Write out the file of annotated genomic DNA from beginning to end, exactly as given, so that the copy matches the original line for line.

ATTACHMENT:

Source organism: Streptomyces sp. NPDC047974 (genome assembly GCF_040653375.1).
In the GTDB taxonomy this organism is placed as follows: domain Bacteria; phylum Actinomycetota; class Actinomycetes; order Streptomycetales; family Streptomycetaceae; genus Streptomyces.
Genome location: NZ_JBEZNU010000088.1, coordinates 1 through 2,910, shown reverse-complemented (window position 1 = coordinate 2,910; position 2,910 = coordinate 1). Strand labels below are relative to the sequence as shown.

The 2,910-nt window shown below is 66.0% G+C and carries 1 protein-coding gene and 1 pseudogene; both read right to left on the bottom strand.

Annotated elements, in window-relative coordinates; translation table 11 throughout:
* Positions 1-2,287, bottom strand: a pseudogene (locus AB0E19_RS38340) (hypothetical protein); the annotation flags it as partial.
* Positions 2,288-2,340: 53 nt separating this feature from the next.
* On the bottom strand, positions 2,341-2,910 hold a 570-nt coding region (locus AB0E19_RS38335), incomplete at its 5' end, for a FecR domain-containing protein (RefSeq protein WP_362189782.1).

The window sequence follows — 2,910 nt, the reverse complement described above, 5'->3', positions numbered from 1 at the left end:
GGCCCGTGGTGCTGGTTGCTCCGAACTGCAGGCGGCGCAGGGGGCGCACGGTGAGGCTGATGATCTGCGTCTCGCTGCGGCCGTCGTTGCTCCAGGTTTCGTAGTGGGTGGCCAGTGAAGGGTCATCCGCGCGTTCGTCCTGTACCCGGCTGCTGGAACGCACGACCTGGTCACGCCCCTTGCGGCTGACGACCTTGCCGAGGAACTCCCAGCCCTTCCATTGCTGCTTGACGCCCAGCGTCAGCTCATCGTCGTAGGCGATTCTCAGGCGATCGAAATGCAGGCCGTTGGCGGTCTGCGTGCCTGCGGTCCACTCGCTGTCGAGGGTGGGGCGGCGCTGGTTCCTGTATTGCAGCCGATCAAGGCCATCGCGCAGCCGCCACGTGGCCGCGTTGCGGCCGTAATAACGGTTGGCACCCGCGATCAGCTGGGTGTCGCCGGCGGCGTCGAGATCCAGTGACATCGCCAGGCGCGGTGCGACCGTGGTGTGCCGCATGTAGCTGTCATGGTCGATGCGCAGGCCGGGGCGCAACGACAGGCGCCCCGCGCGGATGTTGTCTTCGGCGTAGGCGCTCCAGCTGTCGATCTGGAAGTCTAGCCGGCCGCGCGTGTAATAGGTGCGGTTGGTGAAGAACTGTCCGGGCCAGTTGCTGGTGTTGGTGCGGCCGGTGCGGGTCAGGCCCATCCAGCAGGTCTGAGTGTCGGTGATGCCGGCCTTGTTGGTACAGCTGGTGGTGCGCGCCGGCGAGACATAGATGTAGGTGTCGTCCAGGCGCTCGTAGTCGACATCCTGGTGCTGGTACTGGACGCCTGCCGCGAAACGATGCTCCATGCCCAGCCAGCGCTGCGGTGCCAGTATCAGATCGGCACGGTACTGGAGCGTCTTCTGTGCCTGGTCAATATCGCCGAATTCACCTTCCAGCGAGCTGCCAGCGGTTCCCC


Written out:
Source organism: Streptomyces sp. NPDC047974 (genome assembly GCF_040653375.1).
In the GTDB taxonomy this organism is placed as follows: domain Bacteria; phylum Actinomycetota; class Actinomycetes; order Streptomycetales; family Streptomycetaceae; genus Streptomyces.
Genome location: NZ_JBEZNU010000088.1, coordinates 1 through 2,910, shown reverse-complemented (window position 1 = coordinate 2,910; position 2,910 = coordinate 1). Strand labels below are relative to the sequence as shown.

The 2,910-nt window shown below is 66.0% G+C and carries 1 protein-coding gene and 1 pseudogene; both read right to left on the bottom strand.

Annotated elements, in window-relative coordinates; translation table 11 throughout:
* Positions 1-2,287, bottom strand: a pseudogene (locus AB0E19_RS38340) (hypothetical protein); the annotation flags it as partial.
* Positions 2,288-2,340: 53 nt separating this feature from the next.
* On the bottom strand, positions 2,341-2,910 hold a 570-nt coding region (locus AB0E19_RS38335), incomplete at its 5' end, for a FecR domain-containing protein (RefSeq protein WP_362189782.1).

The window sequence follows — 2,910 nt, the reverse complement described above, 5'->3', positions numbered from 1 at the left end:
GGCCCGTGGTGCTGGTTGCTCCGAACTGCAGGCGGCGCAGGGGGCGCACGGTGAGGCTGATGATCTGCGTCTCGCTGCGGCCGTCGTTGCTCCAGGTTTCGTAGTGGGTGGCCAGTGAAGGGTCATCCGCGCGTTCGTCCTGTACCCGGCTGCTGGAACGCACGACCTGGTCACGCCCCTTGCGGCTGACGACCTTGCCGAGGAACTCCCAGCCCTTCCATTGCTGCTTGACGCCCAGCGTCAGCTCATCGTCGTAGGCGATTCTCAGGCGATCGAAATGCAGGCCGTTGGCGGTCTGCGTGCCTGCGGTCCACTCGCTGTCGAGGGTGGGGCGGCGCTGGTTCCTGTATTGCAGCCGATCAAGGCCATCGCGCAGCCGCCACGTGGCCGCGTTGCGGCCGTAATAACGGTTGGCACCCGCGATCAGCTGGGTGTCGCCGGCGGCGTCGAGATCCAGTGACATCGCCAGGCGCGGTGCGACCGTGGTGTGCCGCATGTAGCTGTCATGGTCGATGCGCAGGCCGGGGCGCAACGACAGGCGCCCCGCGCGGATGTTGTCTTCGGCGTAGGCGCTCCAGCTGTCGATCTGGAAGTCTAGCCGGCCGCGCGTGTAATAGGTGCGGTTGGTGAAGAACTGTCCGGGCCAGTTGCTGGTGTTGGTGCGGCCGGTGCGGGTCAGGCCCATCCAGCAGGTCTGAGTGTCGGTGATGCCGGCCTTGTTGGTACAGCTGGTGGTGCGCGCCGGCGAGACATAGATGTAGGTGTCGTCCAGGCGCTCGTAGTCGACATCCTGGTGCTGGTACTGGACGCCTGCCGCGAAACGATGCTCCATGCCCAGCCAGCGCTGCGGTGCCAGTATCAGATCGGCACGGTACTGGAGCGTCTTCTGTGCCTGGTCAATATCGCCGAATTCACCTTCCAGCGAGCTGCCAGCGGTTCCCC